Adam Ruins Everything
Jake and Amir
CollegeHumor Movie Review: Blindness
October 6, 2008
Out in theaters this week is
, a movie directed by
who has a thing for putting together weird, artsy pieces like
The Constant Gardener
City of God
. The film itself is an adaptation of the 1995 novel Blindness, and originally premiered at the Cannes Film Festival back in May.
The concept of this movie is pretty cool on paper. An epidemic of blindness randomly breaks out in the middle of an un-named city. The "disease" itself is never explained, but seems to spread incredibly quickly and is based on human contact. Starting with just a handful of people, soon the entire city becomes infected, and people are shipped off in quarantine by the truckload.
Something that bugs me right off the bat is that this movie feels too artsy. I don't have a problem with artsy, film festival type movies, but it just feels a little out of place. End of society/disaster movies should play on their strengths (action due to the unfolding circumstances) and not be riddled with metaphors and long, drawn out sequences but maybe that's just me. Just to prove to you that I'm not totally blowing smoke out my ass, here's 2 really artsy things the movie does that probably seemed cool in the planning stage but turn out to be annoying
- A lot of the shots
are either over-exposed or under-exposed on purpose (too light or too dark), which was probably the directors' choice to have the audience experience "blindness" as well. I understand the choice to get creative and say, "Hey this will make everyone watching be more sympathetic for what the characters are going through!" and I did, for about 20 seconds.
- None of the characters
have names. This isn't the first time it's been done in movies, but it does make it considerably difficult to write about. Normally I would just refer to each character by their name, but since this is a movie with not a lot of big names (except
as the star and 2 others, if that many) the actors names are on the lines of Gael García Bernal, Yusuke Iseya, and Eduardo Semerjian, I'm going to simplify things by referring to them by the character names I have given them: Julianne Moore, Moore's husband, thief, d*ckweed with gun, asian man, asian woman, whore, random boy, and eye-patch Danny Glover.
Asian man is the first person (ever) to randomly experience the blindnes. After a thief promising to take him home steals his car, Moore's husband who is an eye doctor examines him. Since they both came into contact with Asian man, the thief and Moore's husband also go blind and it spreads out from then on. Julianne Moore decides she cannot part with her husband, so she pretends to be blind (she never becomes infected) and also gets shipped off in the quarantine van to an un-named hospital. No one is studied, examined, or tested at this quarantine hospital. In fact, the only assistance the infected get is from a constantly repeating tape over the TV's about why they are there, and a small military guard group outside beyond the fences that dumps food off in boxes into the yard and lets them sort it out between themselves. In that respect, it's sort of like a death camp but for the blind! Also in our group is an ex-prostitute who becomes attached to a random boy for no reason, and
is the nicest old man ever who for some reason wears an eye patch throughout the entire movie despite the fact that he is blind in both eyes, as well as the fact that if he's hiding a difigured eye no one else can see it anyway since the whole world is blind.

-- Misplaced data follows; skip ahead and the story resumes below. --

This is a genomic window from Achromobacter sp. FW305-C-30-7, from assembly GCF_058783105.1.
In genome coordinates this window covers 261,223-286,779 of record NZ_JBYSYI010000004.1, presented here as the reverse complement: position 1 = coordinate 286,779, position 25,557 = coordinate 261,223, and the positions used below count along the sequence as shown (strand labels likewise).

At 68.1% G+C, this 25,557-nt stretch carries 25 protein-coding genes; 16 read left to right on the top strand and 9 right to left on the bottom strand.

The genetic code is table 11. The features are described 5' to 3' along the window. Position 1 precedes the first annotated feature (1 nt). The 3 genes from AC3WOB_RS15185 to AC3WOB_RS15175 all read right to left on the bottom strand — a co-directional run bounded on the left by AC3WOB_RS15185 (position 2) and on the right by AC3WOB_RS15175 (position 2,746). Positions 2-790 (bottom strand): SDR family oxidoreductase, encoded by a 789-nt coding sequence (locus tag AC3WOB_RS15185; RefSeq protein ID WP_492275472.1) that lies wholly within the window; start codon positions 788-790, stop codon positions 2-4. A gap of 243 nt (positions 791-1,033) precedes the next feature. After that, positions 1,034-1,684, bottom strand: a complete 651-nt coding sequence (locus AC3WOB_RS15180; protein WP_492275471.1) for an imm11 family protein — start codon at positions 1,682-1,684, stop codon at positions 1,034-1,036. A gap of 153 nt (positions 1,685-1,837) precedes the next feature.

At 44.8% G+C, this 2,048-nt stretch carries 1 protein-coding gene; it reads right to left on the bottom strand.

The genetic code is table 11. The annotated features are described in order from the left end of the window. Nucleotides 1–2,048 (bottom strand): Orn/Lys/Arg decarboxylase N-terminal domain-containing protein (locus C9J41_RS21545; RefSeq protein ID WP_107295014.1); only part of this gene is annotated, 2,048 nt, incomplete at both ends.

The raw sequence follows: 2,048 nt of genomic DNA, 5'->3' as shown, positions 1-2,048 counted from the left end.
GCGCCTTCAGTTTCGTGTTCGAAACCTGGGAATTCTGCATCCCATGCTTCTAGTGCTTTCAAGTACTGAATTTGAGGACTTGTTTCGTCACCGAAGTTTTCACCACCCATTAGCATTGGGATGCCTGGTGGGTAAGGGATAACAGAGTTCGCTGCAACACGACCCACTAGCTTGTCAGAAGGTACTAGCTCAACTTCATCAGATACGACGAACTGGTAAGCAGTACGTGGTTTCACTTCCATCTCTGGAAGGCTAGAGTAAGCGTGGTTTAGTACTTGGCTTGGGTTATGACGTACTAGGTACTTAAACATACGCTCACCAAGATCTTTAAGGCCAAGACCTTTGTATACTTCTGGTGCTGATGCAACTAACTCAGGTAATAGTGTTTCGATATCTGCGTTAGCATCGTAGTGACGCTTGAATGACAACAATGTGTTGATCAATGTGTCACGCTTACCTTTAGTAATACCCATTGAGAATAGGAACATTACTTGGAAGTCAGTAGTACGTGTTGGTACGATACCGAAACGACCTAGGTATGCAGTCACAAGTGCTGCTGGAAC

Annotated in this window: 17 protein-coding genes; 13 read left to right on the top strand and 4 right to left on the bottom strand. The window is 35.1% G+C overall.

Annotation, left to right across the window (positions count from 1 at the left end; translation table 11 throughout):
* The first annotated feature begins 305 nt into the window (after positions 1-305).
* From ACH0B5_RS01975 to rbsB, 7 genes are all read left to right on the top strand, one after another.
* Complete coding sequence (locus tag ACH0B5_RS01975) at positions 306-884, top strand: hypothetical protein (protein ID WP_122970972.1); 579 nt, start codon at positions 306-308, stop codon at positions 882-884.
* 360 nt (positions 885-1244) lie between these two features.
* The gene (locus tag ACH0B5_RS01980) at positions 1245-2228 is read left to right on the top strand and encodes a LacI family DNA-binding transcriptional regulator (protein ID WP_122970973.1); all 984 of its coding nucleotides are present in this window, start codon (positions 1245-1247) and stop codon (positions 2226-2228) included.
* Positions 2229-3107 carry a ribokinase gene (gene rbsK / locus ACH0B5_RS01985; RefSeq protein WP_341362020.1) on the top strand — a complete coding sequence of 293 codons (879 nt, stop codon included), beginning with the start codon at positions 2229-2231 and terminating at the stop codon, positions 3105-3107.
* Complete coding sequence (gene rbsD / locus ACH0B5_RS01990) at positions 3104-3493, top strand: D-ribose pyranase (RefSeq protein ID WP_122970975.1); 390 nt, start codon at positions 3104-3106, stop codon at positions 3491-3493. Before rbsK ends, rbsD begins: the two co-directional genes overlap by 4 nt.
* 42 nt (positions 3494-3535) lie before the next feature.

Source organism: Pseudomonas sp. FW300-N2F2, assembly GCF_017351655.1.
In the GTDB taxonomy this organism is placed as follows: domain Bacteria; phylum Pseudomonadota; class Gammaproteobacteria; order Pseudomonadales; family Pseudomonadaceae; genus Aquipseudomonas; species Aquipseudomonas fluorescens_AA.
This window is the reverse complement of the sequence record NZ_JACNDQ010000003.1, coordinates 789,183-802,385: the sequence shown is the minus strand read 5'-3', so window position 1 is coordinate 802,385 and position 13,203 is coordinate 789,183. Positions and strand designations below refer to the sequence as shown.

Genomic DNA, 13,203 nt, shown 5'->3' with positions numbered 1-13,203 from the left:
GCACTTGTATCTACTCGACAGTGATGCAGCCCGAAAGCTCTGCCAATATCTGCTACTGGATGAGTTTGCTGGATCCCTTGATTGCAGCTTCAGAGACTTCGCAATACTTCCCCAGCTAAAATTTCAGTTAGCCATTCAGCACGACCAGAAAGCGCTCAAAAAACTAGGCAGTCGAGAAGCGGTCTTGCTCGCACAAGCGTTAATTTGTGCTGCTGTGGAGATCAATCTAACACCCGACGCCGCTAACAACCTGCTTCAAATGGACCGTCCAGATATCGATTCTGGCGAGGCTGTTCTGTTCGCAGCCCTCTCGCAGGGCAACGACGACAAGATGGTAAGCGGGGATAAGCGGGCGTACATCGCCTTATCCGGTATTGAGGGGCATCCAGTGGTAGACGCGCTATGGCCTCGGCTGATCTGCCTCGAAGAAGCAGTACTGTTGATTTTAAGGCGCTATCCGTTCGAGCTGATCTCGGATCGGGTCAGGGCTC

Eventually things get out of hand. D*ckweed with gun is a man in the 3rd ward of this "hospital" who, you guessed it, finds a gun somewhere and decides he's going to be calling the shots from now on. He declares that his ward is going to ration out the food as they see fit " first in exchange for jewelry, and then in exchange for "women". Yep.
Right about there this movie takes a turn from "cool concept" to "wow this is disturbing". Rest assured the blind/orgy/rape scenes are pretty much what you'd expect them to be. Director Fernando Meirelles wants us to sympathize with these blind victims living in chaos and I think he gets the job done well enough.
Except that's really it though. The story isn't very cool since they never explain or resolve any of the blindness related issues or show society crumple to the ground, it's just a non-stop sequence of random events with no real build up to a final conclusion. Also with symbolic, metaphor filled movies you'd usually expect an ending with a moral or a message. Instead it just ends with an out of the blue, happy copout.
This movie is pretty run-of-the-mill, and not really all too memorable. The shots that were intended to be artsy go on for way too long and get a little frustrating. The characters aren't good enough where you feel connected to them, even to Julianne Moore as the lead. The ending is also just an emotional bailout that seems a bit out of place.
The Bottom Line:
If you really liked
City of God
(or have ever wanted to see Julianne Moore full frontal), you might want to give this a shot. If you have never even heard of
City of God
, or have no idea what I'm talking about whatsoever, don't worry about it. Worry about what? I didn't say anything, shhhh it's ok, don't ask any more questions, run along now and go play outside.
Since Hollywood likes to let its biggest release in the summer, it seems that we're now strolling through another Fall of random, forgettable movies with no clear winners in sight (see:
Beverly Hills Chihuahua at the top
of this weeks box office). Here's to hoping that ends soon.
Next week is
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